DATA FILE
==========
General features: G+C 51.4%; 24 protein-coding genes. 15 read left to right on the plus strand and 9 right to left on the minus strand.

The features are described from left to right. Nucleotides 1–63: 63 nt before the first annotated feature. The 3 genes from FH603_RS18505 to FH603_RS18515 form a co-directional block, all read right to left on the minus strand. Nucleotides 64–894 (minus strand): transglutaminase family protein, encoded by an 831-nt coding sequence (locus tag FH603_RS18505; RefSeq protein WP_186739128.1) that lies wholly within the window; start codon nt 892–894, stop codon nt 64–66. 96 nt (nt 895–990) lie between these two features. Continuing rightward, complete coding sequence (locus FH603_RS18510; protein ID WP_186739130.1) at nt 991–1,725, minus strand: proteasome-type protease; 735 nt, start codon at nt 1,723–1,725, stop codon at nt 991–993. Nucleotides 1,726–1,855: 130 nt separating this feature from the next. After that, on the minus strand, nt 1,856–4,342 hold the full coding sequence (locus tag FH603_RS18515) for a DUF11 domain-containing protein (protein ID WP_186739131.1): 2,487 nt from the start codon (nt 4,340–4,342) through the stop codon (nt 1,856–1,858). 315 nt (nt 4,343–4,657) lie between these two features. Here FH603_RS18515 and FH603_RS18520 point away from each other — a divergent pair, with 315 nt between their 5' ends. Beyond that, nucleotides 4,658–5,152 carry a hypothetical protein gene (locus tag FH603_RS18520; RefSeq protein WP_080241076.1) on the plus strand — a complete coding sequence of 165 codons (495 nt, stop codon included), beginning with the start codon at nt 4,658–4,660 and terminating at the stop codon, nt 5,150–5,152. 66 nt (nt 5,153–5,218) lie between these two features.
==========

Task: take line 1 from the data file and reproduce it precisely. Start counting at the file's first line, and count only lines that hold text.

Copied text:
General features: G+C 51.4%; 24 protein-coding genes. 15 read left to right on the plus strand and 9 right to left on the minus strand.